Rethy urged trust, confidence and solidarity among ASEAN members as, he said, “we cannot change the direction of the wind, but we can constantly adjust our sails to reach our destination”.

Kin Phea, director of the Royal Academy of Cambodia’s International Relations Institute, agreed that Cambodia was taking the ASEAN chairmanship at the time when the world was facing serious issues including the Russia-Ukraine conflict, the crisis in Myanmar, as well as the South China Sea issue.

“On the Myanmar front, Cambodia is trying its best to implement ASEAN’s Five Point Consensus. At the beginning of the ASEAN chairmanship, Prime Minister Hun Sen made a trip to Myanmar, bringing a mixture of plaudits and criticism.

“Cambodia accepted that there was criticism but emphasised that its intention was to find a solution to the crisis in Myanmar and enable them to find peace,” Phea said.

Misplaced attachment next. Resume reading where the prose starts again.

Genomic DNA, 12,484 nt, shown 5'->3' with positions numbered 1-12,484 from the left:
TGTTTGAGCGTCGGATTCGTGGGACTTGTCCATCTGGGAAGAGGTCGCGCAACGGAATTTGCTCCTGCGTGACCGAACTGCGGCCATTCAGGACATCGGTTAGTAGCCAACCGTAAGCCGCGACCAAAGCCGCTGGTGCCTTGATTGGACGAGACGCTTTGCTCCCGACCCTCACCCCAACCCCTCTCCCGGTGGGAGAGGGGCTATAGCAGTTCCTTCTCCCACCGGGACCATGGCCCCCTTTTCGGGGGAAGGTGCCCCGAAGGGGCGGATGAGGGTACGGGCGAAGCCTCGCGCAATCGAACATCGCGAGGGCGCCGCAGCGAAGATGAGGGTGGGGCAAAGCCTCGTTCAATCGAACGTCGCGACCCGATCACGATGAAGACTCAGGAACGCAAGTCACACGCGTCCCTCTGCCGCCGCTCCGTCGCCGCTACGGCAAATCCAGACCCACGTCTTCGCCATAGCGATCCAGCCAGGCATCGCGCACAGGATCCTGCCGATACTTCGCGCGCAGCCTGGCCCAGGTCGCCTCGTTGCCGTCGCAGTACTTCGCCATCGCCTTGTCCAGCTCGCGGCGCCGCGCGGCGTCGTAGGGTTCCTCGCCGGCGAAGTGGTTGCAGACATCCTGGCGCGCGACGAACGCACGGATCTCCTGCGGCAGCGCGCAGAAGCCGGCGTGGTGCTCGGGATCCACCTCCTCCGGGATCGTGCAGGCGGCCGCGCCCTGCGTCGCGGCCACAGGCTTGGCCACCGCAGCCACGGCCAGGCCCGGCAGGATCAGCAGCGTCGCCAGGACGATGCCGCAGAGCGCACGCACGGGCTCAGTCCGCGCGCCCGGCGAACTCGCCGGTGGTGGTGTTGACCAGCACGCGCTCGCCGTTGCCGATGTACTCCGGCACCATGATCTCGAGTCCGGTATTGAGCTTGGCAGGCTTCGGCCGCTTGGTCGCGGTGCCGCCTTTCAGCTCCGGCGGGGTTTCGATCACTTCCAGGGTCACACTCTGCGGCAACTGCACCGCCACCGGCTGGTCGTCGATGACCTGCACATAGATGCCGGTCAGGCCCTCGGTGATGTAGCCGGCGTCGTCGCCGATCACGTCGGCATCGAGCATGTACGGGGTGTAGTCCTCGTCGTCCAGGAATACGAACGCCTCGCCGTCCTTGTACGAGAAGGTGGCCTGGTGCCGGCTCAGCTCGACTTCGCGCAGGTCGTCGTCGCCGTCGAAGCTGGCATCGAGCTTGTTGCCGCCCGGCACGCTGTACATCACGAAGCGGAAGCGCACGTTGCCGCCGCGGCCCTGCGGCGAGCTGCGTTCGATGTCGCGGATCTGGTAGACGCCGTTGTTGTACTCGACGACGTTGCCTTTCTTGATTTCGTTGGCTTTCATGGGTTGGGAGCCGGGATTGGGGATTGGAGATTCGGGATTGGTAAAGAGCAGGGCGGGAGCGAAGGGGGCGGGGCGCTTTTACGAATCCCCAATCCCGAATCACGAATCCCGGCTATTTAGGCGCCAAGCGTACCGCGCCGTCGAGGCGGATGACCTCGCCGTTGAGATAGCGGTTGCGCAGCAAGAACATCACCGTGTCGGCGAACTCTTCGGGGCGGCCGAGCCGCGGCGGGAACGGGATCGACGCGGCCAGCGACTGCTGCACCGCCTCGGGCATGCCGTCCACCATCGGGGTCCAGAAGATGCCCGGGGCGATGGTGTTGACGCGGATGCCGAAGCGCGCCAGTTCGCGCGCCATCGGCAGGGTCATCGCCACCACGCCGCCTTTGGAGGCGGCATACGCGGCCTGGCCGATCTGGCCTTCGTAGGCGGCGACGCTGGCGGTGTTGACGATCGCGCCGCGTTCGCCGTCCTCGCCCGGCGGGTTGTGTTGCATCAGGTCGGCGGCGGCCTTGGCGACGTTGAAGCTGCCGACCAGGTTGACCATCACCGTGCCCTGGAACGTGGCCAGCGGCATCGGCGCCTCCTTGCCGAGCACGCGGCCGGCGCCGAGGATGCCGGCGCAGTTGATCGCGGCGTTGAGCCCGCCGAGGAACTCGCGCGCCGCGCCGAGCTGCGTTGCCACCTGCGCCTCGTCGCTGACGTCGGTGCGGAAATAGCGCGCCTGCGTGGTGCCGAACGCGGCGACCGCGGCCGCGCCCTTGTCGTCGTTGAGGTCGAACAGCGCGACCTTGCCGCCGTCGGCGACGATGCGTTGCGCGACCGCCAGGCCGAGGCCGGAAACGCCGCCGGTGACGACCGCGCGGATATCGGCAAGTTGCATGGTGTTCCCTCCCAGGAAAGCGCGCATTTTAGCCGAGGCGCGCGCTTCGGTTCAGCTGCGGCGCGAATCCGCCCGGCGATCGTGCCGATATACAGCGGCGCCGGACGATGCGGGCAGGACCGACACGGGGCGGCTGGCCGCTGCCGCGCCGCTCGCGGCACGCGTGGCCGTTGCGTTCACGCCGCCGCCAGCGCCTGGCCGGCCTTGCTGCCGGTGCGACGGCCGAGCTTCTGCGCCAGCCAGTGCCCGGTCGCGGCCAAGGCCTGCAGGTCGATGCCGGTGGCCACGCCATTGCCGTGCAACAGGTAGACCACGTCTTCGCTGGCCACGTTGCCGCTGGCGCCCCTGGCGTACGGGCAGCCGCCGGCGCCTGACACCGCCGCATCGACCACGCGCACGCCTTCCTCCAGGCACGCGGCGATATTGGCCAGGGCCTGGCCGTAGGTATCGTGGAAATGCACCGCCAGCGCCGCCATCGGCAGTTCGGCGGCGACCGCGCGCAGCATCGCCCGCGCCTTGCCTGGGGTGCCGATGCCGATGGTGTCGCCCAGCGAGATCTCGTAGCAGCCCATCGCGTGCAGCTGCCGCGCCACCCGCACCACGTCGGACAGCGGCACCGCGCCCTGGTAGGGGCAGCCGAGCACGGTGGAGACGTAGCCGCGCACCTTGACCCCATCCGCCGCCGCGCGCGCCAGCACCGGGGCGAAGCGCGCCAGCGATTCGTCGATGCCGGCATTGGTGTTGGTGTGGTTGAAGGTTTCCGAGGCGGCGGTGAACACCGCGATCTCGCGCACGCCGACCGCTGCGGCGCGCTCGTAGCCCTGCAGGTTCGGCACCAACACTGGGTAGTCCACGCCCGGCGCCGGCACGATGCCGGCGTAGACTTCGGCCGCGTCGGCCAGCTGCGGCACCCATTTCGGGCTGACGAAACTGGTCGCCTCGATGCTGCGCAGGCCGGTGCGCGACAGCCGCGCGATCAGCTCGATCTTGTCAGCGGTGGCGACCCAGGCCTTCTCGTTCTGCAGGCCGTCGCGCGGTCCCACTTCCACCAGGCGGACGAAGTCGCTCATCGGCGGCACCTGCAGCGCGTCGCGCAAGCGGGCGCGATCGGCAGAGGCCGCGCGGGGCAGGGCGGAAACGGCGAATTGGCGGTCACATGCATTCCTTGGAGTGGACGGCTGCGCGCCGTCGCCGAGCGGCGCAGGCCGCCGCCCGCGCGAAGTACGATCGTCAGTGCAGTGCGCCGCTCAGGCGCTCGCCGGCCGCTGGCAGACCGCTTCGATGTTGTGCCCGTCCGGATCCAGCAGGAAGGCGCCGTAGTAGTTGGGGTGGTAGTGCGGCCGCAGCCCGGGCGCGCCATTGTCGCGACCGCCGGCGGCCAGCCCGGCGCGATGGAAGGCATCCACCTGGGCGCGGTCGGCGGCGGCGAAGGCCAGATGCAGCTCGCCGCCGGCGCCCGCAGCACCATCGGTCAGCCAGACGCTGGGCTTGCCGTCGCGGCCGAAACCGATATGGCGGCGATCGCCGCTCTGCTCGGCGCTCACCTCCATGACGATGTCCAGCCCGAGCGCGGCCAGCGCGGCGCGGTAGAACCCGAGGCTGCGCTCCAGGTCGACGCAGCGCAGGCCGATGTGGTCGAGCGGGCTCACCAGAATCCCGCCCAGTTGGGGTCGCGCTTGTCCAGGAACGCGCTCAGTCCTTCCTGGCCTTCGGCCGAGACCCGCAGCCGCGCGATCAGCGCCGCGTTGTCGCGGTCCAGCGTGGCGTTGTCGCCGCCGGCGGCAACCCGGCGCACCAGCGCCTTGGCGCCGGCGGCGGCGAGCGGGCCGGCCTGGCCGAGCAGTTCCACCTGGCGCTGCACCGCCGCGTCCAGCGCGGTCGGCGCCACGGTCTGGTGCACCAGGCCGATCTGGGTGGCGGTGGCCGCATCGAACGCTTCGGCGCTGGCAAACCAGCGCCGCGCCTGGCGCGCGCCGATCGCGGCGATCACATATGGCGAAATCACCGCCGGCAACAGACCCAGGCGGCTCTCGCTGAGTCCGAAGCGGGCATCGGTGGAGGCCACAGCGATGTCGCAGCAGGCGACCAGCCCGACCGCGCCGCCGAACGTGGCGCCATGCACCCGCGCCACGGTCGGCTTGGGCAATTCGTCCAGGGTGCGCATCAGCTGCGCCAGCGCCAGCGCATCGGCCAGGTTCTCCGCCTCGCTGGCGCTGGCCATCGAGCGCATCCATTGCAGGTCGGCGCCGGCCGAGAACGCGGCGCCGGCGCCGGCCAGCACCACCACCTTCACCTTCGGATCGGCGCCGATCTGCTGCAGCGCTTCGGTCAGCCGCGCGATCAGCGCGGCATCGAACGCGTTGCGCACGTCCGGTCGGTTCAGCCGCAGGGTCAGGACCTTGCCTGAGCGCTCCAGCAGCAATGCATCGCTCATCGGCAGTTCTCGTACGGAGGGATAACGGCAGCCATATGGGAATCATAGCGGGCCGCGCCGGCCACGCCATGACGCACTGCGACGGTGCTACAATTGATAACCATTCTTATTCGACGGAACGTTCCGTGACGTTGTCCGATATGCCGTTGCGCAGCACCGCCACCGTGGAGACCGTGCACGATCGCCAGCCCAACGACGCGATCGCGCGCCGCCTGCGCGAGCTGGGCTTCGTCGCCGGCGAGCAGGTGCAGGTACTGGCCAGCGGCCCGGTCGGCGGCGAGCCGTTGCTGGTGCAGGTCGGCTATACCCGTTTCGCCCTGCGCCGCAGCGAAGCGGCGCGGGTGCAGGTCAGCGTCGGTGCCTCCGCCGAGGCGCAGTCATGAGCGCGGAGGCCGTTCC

The Kingdom will host two major ASEAN meetings later this year.

The first is the Second ASEAN Global Dialogue on Post-Covid 19 Recovery, a dialogue that will focus on the promotion of ASEAN as a post-pandemic climate-resilient community. Issues to be discussed include universal health coverage, small and medium enterprises’ digitalisation for sustainable and inclusive growth, and investing in human capital development for inclusive and sustainable growth.

The subsequent meeting will be the Second ASEAN Women Leaders’ Summit, held under the theme “Building a More Sustainable, Inclusive and Resilient Future: Unlocking Women’s Entrepreneurship in ASEAN”, and will seek to promote women’s roles in ASEAN’s post-pandemic economic recovery efforts.